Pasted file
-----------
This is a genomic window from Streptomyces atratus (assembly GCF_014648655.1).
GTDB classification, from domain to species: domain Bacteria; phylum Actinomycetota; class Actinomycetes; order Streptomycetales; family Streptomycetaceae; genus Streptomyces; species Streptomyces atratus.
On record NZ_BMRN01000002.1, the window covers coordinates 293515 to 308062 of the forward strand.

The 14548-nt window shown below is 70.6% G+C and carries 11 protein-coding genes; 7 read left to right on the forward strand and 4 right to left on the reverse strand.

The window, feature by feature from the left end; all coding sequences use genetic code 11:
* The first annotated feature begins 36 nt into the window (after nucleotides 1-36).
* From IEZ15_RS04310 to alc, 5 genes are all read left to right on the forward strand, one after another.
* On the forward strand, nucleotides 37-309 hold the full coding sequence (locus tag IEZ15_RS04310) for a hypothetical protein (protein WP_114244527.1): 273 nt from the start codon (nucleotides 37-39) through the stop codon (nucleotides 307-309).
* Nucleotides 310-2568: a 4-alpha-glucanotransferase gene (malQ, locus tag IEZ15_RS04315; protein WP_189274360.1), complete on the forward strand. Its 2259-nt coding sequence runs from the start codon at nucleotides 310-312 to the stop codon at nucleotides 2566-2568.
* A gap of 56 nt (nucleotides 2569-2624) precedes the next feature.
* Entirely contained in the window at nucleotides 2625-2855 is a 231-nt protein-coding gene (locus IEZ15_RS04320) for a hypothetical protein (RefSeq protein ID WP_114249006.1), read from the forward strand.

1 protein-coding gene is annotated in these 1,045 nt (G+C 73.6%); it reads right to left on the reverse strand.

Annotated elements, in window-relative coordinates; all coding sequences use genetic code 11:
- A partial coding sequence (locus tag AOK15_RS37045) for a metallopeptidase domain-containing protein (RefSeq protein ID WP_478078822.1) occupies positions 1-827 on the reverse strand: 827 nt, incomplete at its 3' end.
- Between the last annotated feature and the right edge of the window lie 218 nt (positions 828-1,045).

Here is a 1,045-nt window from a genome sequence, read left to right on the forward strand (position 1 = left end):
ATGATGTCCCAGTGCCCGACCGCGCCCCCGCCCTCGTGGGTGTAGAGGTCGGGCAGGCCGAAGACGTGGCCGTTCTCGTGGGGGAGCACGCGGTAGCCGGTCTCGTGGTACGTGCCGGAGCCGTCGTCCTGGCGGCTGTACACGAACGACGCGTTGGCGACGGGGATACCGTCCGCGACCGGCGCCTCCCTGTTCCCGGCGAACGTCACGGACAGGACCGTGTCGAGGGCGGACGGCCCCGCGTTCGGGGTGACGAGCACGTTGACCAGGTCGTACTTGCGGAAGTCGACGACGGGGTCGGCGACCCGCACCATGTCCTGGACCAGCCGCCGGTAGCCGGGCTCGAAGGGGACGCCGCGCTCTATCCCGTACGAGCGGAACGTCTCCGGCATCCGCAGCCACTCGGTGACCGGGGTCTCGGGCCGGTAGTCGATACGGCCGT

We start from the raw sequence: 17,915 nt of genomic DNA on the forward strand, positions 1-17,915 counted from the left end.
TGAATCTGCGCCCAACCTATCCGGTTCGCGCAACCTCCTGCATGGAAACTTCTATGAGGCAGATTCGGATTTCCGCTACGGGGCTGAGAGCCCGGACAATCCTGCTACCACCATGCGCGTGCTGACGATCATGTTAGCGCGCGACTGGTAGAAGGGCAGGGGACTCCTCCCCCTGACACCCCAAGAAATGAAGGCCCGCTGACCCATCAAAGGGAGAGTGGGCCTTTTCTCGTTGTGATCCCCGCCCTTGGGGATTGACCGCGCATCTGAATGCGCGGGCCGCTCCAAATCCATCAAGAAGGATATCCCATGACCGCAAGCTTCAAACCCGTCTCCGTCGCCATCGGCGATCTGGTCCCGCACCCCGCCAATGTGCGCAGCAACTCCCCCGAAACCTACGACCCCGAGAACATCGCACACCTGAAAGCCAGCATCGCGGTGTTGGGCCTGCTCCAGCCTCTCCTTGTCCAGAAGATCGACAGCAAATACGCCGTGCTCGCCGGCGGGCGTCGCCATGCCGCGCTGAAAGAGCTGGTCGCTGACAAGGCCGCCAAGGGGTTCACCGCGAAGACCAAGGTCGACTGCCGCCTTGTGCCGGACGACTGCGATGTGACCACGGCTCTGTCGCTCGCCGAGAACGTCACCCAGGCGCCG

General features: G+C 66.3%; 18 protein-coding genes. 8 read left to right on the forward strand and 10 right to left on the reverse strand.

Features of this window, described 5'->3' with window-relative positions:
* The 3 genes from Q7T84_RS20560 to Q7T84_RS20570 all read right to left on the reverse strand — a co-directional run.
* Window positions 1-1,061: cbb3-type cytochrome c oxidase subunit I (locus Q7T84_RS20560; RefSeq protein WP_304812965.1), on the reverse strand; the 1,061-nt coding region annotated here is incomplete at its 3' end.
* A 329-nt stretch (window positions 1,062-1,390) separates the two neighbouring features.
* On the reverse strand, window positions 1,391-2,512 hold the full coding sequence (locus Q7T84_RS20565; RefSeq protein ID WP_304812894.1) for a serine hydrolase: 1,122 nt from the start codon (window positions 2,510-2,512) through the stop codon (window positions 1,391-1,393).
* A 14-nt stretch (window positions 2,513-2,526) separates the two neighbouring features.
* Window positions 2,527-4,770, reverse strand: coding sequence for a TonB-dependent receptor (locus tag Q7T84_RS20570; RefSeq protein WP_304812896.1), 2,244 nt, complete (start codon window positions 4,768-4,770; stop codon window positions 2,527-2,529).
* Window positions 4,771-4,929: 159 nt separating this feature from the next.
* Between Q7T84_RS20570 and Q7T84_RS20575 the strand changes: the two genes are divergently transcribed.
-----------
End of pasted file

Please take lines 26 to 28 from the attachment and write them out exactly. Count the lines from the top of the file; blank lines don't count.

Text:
* A 14-nt stretch (window positions 2,513-2,526) separates the two neighbouring features.
* Window positions 2,527-4,770, reverse strand: coding sequence for a TonB-dependent receptor (locus tag Q7T84_RS20570; RefSeq protein WP_304812896.1), 2,244 nt, complete (start codon window positions 4,768-4,770; stop codon window positions 2,527-2,529).
* Window positions 4,771-4,929: 159 nt separating this feature from the next.